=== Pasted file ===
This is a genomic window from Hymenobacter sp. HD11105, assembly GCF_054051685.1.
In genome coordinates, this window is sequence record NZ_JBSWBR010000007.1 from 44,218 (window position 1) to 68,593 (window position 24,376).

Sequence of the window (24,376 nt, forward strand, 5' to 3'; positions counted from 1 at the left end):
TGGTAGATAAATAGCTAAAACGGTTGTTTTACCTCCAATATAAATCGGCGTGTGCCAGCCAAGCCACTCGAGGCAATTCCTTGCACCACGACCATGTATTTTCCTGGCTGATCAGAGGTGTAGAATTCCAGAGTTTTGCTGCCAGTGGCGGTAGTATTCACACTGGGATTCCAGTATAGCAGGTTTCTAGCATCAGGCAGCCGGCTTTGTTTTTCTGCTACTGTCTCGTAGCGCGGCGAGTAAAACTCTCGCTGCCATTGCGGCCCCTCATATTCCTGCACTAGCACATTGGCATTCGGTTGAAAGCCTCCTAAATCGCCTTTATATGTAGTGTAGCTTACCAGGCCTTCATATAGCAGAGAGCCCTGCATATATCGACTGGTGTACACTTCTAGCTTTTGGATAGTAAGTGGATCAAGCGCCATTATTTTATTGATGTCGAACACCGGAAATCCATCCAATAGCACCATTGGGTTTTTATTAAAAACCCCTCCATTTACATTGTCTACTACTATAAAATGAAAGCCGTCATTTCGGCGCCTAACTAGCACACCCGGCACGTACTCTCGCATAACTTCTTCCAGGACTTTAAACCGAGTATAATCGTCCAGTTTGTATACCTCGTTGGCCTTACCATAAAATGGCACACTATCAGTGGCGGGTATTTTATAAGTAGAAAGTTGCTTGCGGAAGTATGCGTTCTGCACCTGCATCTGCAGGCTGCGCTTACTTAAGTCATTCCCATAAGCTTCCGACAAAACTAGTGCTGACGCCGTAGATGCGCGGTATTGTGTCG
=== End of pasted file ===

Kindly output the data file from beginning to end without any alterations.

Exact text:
This is a genomic window from Hymenobacter sp. HD11105, assembly GCF_054051685.1.
In genome coordinates, this window is sequence record NZ_JBSWBR010000007.1 from 44,218 (window position 1) to 68,593 (window position 24,376).

Sequence of the window (24,376 nt, forward strand, 5' to 3'; positions counted from 1 at the left end):
TGGTAGATAAATAGCTAAAACGGTTGTTTTACCTCCAATATAAATCGGCGTGTGCCAGCCAAGCCACTCGAGGCAATTCCTTGCACCACGACCATGTATTTTCCTGGCTGATCAGAGGTGTAGAATTCCAGAGTTTTGCTGCCAGTGGCGGTAGTATTCACACTGGGATTCCAGTATAGCAGGTTTCTAGCATCAGGCAGCCGGCTTTGTTTTTCTGCTACTGTCTCGTAGCGCGGCGAGTAAAACTCTCGCTGCCATTGCGGCCCCTCATATTCCTGCACTAGCACATTGGCATTCGGTTGAAAGCCTCCTAAATCGCCTTTATATGTAGTGTAGCTTACCAGGCCTTCATATAGCAGAGAGCCCTGCATATATCGACTGGTGTACACTTCTAGCTTTTGGATAGTAAGTGGATCAAGCGCCATTATTTTATTGATGTCGAACACCGGAAATCCATCCAATAGCACCATTGGGTTTTTATTAAAAACCCCTCCATTTACATTGTCTACTACTATAAAATGAAAGCCGTCATTTCGGCGCCTAACTAGCACACCCGGCACGTACTCTCGCATAACTTCTTCCAGGACTTTAAACCGAGTATAATCGTCCAGTTTGTATACCTCGTTGGCCTTACCATAAAATGGCACACTATCAGTGGCGGGTATTTTATAAGTAGAAAGTTGCTTGCGGAAGTATGCGTTCTGCACCTGCATCTGCAGGCTGCGCTTACTTAAGTCATTCCCATAAGCTTCCGACAAAACTAGTGCTGACGCCGTAGATGCGCGGTATTGTGTCG